Optimized production

Products can be made in completely new ways, in completely new designs. Removing constraints of design and manufacturing allows for optimal production workflows to emerge.

Speed to market

Rapid prototyping, localized production, and new design cycles can dramatically boost the time-to-market for new products. Removing not only the need for tooling but the need for offshoring, additive manufacturing enhances speed to market. With each step of the product development cycle streamlined, the overall production timeline can be made more efficient.

Secure supply chain

With decentralized production capabilities, additive manufacturing shortens and secures the supply chain. Offshore production can lead to instability in logistics, such as in times of global pandemic, for example. Localizing production means that a digital design file can be created in one place and sent anywhere with the appropriate 3D printing installation for production. Advances in software are ensuring the intellectual property (IP) security of proprietary designs as well.

The Future of Additive Manufacturing

Additive manufacturing currently accounts for a relatively small portion of the approximately $12 trillion global manufacturing industry. Each year, though, that portion is expanding. Annual growth in spending on 3D printing hardware, software, and materials is often in the double-digits.

As additive manufacturing continues to mature as a part of the overall manufacturing industry, so too does it mature as a technology suite. More materials, such as high-temperature, medical-grade, and familiar metals and polymers, are becoming available. Software integrations are allowing for real-time in-situ 3D printing monitoring, reducing the occurrence of failed print jobs. 3D printers themselves are becoming capable of ever-improved qualities in terms of accuracy and reliability.

Forces driving the future of additive manufacturing include investment and training. Investment into AM operations remains on the rise. Access to funds enhances companies’ capabilities to work toward next-generation improvements and technology improvements. Training, from grade school through career-track upskilling, is formalizing at all levels. Focus on awareness of and training in such skills as DfAM and additive manufacturing workflow will see more companies’ workforces equipped with the next generation of production technologies.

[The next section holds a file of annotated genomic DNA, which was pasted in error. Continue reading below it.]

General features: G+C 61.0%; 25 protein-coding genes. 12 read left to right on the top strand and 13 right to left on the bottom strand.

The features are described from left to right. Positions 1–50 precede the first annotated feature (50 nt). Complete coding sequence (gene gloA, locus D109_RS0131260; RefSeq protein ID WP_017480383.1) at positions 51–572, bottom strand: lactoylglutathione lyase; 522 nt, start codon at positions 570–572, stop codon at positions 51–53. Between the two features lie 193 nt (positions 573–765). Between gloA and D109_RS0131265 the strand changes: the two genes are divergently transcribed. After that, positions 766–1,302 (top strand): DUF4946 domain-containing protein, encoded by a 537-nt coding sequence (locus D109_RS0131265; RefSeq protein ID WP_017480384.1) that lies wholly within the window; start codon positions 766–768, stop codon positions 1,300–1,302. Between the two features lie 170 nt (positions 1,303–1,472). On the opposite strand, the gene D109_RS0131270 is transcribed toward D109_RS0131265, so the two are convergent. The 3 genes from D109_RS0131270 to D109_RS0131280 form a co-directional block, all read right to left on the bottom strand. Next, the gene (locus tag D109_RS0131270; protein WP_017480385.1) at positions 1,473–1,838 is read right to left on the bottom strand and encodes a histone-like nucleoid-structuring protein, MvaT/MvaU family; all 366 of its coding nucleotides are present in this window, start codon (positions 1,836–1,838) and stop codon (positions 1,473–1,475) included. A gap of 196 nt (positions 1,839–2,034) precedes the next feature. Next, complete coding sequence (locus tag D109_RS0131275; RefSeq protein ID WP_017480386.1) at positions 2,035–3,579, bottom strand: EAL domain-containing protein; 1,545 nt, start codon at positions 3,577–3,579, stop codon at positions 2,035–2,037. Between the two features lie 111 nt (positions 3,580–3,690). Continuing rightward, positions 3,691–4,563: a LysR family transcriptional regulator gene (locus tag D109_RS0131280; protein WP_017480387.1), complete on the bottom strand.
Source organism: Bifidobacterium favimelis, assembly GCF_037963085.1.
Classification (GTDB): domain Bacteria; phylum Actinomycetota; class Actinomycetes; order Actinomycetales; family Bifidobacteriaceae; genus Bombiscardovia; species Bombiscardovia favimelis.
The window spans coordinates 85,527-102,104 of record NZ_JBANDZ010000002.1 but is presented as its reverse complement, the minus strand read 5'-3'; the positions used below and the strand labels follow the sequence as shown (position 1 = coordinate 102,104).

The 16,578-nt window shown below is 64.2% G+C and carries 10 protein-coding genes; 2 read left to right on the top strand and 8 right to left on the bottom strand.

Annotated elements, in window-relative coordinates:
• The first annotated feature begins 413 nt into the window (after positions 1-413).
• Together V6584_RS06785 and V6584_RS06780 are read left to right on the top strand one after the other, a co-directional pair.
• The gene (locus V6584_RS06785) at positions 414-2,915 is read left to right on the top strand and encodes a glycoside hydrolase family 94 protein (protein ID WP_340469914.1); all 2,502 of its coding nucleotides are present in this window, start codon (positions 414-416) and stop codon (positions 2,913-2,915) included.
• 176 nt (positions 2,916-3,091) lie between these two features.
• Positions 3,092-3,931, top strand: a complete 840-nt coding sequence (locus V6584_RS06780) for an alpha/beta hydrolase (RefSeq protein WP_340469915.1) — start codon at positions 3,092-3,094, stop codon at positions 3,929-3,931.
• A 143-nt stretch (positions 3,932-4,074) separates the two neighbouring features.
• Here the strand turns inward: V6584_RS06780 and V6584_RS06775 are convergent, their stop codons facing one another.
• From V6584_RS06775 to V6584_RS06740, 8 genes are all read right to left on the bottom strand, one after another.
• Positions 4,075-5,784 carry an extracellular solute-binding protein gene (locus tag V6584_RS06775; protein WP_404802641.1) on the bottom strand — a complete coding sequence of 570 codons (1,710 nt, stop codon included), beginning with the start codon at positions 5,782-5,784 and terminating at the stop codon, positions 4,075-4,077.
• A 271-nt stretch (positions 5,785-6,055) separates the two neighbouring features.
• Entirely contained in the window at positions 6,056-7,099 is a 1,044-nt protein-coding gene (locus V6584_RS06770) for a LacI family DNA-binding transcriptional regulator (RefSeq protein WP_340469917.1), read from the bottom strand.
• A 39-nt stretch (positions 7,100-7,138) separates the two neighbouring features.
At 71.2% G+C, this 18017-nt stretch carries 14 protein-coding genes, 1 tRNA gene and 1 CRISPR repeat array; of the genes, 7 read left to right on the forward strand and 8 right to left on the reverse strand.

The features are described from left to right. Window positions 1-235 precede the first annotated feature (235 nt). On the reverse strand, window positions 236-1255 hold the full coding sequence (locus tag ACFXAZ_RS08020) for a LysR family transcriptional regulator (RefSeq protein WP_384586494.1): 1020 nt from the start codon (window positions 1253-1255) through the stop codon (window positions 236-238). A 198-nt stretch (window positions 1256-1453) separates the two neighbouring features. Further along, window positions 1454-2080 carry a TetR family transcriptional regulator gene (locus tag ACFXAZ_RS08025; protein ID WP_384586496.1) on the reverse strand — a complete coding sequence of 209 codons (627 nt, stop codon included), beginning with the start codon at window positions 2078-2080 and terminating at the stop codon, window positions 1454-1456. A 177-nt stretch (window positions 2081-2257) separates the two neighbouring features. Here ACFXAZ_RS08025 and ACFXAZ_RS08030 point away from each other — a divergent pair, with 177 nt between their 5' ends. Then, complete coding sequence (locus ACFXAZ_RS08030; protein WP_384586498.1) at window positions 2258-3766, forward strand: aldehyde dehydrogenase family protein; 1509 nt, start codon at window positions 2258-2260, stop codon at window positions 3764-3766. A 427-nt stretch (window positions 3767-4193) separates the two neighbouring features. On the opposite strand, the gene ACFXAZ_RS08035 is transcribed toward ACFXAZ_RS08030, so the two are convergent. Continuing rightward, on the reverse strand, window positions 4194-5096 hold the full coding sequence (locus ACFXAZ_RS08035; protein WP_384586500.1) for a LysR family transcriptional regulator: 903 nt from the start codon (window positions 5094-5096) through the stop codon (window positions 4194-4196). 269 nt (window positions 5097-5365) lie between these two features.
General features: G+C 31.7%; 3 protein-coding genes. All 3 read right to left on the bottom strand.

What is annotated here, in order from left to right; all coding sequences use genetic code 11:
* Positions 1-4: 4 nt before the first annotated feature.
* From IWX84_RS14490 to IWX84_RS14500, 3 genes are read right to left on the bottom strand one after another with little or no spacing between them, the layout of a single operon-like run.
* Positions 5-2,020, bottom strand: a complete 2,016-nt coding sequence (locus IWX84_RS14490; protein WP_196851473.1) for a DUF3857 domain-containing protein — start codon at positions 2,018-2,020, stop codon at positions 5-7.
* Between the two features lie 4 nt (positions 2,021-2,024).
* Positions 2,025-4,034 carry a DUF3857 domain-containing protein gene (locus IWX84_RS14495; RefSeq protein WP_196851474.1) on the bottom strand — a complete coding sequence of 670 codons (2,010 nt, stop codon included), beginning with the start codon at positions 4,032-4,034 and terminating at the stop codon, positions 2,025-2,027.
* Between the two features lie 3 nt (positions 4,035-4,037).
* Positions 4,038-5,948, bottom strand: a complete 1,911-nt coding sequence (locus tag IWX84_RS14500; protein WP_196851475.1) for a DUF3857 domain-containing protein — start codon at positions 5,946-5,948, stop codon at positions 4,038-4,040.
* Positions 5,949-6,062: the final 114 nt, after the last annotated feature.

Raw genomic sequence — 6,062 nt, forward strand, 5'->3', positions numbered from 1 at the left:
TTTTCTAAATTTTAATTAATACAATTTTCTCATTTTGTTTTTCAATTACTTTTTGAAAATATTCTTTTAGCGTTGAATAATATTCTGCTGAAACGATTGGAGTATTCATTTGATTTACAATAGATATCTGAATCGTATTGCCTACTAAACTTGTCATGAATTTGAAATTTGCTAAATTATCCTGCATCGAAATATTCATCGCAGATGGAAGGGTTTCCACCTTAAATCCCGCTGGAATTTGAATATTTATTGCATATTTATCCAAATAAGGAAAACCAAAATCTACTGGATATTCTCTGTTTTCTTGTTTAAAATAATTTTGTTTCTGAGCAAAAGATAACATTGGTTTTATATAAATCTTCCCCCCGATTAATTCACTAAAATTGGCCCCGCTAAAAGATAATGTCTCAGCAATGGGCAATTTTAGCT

Learn More in Our Additive Manufacturing Use Cases

How Airbus Manufactures Shipping Cases In-House

Learn how Airbus is leveraging BigRep large-format 3D printers to eliminate a regular expense of up to $10,000 by reinventing a traditional manufacturing workflow.

Learn How Ford Reduced Tooling Lead Time by 94%

Ford Motor Company optimized factory-floor tooling production with a 94% lead time reduction by introducing BigRep large-format additive manufacturing.

Guide to Large-Format Additive Manufacturing

3D printing a large part all at once means less time is spent designing around multiple print jobs, less time assembling multiple parts, and more time getting those parts to work for you.

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A truly industrial 3D printing experience

A large-format 3D printer designed for high productivity in industrial manufacturing environments. It's an additive manufacturing system with the speed and reliability to supercharge your production with high-quality industrial parts.

Discover More